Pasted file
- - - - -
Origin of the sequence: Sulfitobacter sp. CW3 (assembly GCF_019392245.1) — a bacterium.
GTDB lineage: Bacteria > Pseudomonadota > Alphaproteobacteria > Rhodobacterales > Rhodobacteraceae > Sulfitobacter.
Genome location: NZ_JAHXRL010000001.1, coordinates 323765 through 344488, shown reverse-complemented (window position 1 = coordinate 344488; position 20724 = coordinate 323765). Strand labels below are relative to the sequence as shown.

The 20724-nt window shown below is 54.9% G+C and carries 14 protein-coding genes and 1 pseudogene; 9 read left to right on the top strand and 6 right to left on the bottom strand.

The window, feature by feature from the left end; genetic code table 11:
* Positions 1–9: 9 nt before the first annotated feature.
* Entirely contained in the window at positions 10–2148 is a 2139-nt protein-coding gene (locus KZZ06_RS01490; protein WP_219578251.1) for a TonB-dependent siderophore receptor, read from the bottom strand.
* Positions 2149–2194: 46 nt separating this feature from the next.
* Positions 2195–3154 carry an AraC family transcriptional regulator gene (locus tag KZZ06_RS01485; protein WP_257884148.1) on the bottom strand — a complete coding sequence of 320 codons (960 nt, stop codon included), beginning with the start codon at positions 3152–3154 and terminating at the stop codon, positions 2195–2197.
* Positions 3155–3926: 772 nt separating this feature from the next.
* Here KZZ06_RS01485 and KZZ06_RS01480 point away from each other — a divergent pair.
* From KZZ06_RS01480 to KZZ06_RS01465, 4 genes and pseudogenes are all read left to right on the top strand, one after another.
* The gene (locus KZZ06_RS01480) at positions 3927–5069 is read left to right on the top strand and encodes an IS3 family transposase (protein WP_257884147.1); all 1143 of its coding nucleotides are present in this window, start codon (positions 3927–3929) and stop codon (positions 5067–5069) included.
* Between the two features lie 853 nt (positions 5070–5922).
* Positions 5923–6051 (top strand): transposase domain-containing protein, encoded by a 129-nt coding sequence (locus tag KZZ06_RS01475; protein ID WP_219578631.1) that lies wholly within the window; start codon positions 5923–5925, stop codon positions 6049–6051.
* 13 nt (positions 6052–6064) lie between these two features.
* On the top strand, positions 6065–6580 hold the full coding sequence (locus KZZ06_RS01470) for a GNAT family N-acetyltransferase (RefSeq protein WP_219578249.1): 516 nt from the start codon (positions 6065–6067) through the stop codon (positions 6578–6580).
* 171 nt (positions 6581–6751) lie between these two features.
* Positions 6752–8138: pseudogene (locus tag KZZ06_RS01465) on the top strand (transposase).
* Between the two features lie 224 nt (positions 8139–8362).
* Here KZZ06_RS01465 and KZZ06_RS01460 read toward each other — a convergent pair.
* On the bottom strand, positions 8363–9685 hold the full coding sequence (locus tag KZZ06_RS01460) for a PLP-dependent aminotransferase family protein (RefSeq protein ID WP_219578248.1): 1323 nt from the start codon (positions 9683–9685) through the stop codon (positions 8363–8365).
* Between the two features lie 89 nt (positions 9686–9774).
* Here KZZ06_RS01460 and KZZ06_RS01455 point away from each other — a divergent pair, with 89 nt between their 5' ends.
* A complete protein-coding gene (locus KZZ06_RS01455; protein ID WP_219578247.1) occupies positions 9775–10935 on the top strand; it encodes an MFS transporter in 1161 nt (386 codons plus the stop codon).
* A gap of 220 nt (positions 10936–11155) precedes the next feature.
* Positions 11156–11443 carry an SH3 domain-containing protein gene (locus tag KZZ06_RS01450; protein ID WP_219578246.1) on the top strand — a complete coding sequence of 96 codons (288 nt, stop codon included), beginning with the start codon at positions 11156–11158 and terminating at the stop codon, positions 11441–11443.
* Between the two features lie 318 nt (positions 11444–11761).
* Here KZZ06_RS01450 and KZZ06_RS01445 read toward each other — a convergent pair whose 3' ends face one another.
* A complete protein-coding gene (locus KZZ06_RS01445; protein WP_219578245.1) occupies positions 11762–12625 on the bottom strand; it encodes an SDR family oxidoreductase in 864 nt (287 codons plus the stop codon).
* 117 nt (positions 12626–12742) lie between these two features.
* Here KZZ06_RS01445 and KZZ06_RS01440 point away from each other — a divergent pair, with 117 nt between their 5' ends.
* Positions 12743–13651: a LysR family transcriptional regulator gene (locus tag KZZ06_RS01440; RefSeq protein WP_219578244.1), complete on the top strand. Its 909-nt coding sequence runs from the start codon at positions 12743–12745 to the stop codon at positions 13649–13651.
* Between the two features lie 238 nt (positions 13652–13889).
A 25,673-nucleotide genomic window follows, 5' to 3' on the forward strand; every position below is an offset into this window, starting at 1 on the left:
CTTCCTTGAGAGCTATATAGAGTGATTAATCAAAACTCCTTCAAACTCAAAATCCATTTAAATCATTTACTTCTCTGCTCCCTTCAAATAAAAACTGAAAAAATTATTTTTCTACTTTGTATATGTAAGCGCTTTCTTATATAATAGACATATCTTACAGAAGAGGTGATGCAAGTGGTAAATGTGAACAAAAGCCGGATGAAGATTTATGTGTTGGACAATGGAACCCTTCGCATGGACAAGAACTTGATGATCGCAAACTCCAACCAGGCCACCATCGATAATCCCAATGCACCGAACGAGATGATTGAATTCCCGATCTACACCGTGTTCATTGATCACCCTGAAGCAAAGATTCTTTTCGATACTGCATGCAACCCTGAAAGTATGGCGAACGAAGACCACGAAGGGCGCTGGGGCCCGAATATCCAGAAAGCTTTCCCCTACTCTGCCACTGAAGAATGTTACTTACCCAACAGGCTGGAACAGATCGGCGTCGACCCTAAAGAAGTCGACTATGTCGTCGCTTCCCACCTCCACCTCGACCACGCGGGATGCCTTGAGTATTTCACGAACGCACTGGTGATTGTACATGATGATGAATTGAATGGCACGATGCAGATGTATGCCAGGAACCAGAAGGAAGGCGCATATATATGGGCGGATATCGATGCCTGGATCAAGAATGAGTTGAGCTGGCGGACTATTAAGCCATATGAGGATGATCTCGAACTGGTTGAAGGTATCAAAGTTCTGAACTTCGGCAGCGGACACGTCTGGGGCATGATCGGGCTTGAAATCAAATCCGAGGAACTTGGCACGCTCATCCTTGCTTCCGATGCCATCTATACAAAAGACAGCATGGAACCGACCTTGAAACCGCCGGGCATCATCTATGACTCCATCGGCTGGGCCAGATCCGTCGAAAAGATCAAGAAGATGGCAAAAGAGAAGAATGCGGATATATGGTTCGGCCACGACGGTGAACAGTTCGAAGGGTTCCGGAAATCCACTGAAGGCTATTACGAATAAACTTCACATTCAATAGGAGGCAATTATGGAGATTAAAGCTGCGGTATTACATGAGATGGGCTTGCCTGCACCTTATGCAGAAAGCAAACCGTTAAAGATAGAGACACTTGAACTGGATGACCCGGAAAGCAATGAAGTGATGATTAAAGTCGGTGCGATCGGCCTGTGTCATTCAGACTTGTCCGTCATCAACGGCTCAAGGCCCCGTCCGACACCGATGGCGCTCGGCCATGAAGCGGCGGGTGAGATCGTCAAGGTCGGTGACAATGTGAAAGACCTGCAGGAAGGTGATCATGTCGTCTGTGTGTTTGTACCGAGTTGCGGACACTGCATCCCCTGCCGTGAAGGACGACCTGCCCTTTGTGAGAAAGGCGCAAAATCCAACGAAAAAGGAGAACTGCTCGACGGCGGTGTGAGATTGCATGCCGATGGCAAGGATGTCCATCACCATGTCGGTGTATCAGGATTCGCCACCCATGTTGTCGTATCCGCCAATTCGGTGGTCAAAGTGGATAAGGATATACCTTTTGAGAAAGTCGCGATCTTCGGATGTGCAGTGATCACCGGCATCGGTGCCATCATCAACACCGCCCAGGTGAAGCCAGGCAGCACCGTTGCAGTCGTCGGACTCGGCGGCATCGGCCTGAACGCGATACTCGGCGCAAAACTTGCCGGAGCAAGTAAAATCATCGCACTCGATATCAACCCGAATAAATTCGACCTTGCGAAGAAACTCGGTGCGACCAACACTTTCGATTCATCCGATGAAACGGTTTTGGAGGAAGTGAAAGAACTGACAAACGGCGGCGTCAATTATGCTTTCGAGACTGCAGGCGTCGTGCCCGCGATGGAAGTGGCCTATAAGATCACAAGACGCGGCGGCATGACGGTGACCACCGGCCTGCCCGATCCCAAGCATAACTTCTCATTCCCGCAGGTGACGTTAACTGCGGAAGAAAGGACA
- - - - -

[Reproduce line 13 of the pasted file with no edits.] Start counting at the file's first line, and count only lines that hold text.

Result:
* The gene (locus KZZ06_RS01480) at positions 3927–5069 is read left to right on the top strand and encodes an IS3 family transposase (protein WP_257884147.1); all 1143 of its coding nucleotides are present in this window, start codon (positions 3927–3929) and stop codon (positions 5067–5069) included.